The bas-reliefs along the sides of the temple were darkened by rain and clinging green plants, but Etta could still make out the carved panel of what looked to her like a market—people bartering and selling, with fish swimming above them. They walked quickly past images of warriors marching alongside elephants to war, a scene of an enormous fish swallowing a deer, and what had to be a royal procession, following the barest hint of a footpath through the mud. The rain had washed away any evidence that the monks had ever been there, but Nicholas didn’t relax, didn’t lower his guard, until they spotted the passage’s glimmering wall of light floating above what Etta knew was the Elephant Terrace.
The same one her mother had painted and hung above the couch in the living room.
The Elephant Terrace stood a short distance away from the—her mind reached for the name—the Phimeanakas, the city’s first temple. The one that housed a sacred tree buried within it, where her mother had actually done her dig. She eyed the steep stairway that hugged the stacked layers of the temple; the stone seemed almost red compared to the elaborate gray structure that sat on top of it.
What was her family’s connection to this place?
She turned back toward the raised platform in front of them, accepting a hand up from Nicholas as he climbed it. The king had used this terrace to survey the march of his victorious army, and carved around it, chipped away from the supports, were elephants. The platform looked as if it was resting upon their backs.
“Stand on the shoulders of memory,” Nicholas breathed out. The clue made sense to Etta now—elephants were celebrated for their memories—but it didn’t explain the way the passage made the air feel like it was hiccupping. The sound coming off it, its usual bellow of thunder, almost drowned out a second, lower beat. It reminded Etta of the way that you could sometimes feel your pulse in another, unexpected part of your body.
“Whatever is the matter?” Nicholas asked.
“Nothing, just…” Etta looked back at the city, slowly turning to take in the sight of the trees that seemed as if they were stepping over the walls, the faces on the Bayon that watched her with tranquil, serene smiles. When in her life would she see this again—see the city at this moment, before humanity came flooding back into it?
This was the danger, the seduction of time travel, she realized—it was the opportunity, the freedom of a thousand possibilities of where to live and how to start over. It was the beauty open to you in your life if you only stopped for a moment to look. Those things drowned out even the most basic dangers of collapsing passages, of being lost, of finding yourself in an unfriendly time.
“It’s time,” Nicholas said quietly, offering his hand.
Again, she felt her desire for music swelling in her like an ache. Her fingers pressed against her side, and she imagined how she would try to coax a song of hidden depth, and warm, wild life, from the strings. And when she passed through the damp jungle air into the electric, shivering fingers of the passage, she mourned the fact that she would never see this place again.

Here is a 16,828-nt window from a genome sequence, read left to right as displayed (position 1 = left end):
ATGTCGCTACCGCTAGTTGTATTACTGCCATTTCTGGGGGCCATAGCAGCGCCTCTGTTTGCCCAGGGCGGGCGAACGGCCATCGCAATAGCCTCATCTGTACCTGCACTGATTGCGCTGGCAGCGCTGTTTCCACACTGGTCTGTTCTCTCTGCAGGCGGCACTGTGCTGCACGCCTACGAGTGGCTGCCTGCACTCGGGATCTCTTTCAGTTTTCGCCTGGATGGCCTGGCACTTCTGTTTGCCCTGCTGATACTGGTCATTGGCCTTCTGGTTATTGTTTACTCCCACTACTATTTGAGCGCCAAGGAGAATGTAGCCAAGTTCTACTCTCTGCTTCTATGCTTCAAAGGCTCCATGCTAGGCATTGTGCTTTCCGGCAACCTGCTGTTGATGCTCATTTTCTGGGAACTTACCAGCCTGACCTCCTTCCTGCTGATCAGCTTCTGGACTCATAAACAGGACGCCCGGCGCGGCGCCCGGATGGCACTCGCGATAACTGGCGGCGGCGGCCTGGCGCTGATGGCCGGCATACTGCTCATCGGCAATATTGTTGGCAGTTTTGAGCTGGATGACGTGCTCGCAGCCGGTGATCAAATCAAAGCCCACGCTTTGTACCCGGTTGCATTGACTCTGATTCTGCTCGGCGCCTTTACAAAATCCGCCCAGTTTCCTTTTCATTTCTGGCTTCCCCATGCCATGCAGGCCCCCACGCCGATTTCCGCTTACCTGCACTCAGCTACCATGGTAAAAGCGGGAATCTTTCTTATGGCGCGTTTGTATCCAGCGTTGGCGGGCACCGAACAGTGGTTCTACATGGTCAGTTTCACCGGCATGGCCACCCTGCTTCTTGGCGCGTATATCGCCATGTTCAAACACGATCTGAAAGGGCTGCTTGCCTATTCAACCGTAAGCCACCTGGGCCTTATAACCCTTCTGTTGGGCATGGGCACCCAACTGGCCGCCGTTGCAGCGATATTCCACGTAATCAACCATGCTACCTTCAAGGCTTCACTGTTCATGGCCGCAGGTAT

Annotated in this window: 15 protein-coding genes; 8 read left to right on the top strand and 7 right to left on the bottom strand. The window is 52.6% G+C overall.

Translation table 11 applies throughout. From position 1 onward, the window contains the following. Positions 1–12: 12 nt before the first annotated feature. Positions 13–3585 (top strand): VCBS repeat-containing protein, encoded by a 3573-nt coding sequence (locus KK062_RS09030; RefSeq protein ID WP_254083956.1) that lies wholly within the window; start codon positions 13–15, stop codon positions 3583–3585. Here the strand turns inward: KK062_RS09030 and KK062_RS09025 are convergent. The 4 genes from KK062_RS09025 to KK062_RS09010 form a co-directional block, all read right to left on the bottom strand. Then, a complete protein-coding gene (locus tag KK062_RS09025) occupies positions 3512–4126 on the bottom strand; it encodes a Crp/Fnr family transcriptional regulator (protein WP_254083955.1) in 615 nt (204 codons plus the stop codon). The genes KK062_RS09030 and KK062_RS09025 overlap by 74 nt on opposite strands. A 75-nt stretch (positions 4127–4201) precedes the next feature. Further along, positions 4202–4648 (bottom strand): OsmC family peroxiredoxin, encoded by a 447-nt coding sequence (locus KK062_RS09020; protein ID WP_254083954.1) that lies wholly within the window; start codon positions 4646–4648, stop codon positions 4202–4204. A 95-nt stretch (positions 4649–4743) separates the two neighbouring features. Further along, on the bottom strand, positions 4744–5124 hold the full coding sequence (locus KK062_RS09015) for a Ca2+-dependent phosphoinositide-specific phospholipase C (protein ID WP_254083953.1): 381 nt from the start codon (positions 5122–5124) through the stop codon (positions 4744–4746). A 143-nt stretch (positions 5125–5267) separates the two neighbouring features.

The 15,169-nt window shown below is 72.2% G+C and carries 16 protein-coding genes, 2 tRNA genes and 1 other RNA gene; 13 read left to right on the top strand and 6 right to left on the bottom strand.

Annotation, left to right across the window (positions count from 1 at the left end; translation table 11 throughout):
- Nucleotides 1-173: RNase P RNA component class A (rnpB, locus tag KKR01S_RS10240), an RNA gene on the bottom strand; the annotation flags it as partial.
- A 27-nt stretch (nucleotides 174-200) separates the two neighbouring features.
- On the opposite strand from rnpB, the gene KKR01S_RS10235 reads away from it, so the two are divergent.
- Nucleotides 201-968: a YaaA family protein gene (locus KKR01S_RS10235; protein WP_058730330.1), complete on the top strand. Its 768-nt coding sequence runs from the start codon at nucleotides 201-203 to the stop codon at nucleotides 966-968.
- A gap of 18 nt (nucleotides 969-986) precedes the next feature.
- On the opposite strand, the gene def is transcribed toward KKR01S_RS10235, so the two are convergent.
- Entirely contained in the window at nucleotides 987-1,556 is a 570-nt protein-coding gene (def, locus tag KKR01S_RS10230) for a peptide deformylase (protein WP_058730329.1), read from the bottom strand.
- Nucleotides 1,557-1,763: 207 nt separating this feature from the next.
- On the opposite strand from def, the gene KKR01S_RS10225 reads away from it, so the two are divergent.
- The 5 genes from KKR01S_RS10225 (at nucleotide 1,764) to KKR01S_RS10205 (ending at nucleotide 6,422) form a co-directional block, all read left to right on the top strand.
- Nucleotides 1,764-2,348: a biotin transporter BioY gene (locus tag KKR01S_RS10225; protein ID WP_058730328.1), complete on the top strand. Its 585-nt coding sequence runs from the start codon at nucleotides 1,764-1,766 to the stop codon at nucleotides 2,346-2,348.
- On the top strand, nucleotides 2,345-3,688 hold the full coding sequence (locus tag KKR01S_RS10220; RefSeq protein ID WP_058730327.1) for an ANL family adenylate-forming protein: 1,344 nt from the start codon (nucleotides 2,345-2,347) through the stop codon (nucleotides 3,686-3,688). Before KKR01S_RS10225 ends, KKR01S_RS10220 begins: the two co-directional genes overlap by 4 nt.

ETTA FOUND HERSELF AWAKE, SPRAWLED out on the grass beneath a generous cover of shade, ears ringing, head throbbing—but awake. And not just awake, but also free of the sickening swoop of dizziness that had come hand in hand with the last passages.
She sat up, brushing a red leaf out of her hair. The crisp autumn air was practically golden as it came down through the fiery shade of the leaves overhead. When she turned, Etta wasn’t the least bit surprised to see the Luxembourg Garden laid out in front of her, a vision in the warm afternoon light.
“You were correct.” Nicholas was sitting with his back against the same tree, rubbing his face. “C’est le Jardin du Luxembourg.”
Etta couldn’t stop her small, ridiculous smile. “Say it again.”
“Pardon?” he asked.
Say it again, she thought. His voice did something incredible to the French language. The words moved through her like warm honey.
“C’est le Jardin du Luxembourg,” he repeated, visibly bewildered.
“So…what day do you think it is?”
“The same day as when we woke up in London,” he answered. He knew what she was thinking.
Etta’s dress had torn in several places at the hem, and had turned from sky blue to a brown usually reserved for muddy rivers. Her boots were crusted with dried dirt and mulch, and she didn’t need to touch her hair to know that it was standing straight up in several places.
Nicholas took a quick look around—to make sure they weren’t being watched?—and began to smooth her wild waves down, collecting her hair at the nape of her neck. He was careful not to touch her skin as he pulled a ribbon from their bag and used it to tie the mass of it back. Etta was careful not to give in to the urge to lean against his shoulder and wrap her arms around his narrow waist.
Seven days. Less.
“Shall we?” she asked.
“Let’s make a slow and careful approach of this,” he said. “I want to make sure we don’t raise too much alarm.…”
And she wanted to make sure that it would be safe for him.
The odd thing was, as they passed through the last of the trees and stood on the edge of the path, Etta couldn’t get a sense of where they were in time. The women’s fashions were somewhere between the nineteenth and twentieth centuries—brightly colored, finely tailored jackets with long skirts that were bustled up in the back or decorated with layers of ruffles, exaggerating the natural curves of their bodies. Hair was hidden beneath bonnets and hats, all decorated with flowers and ribbons.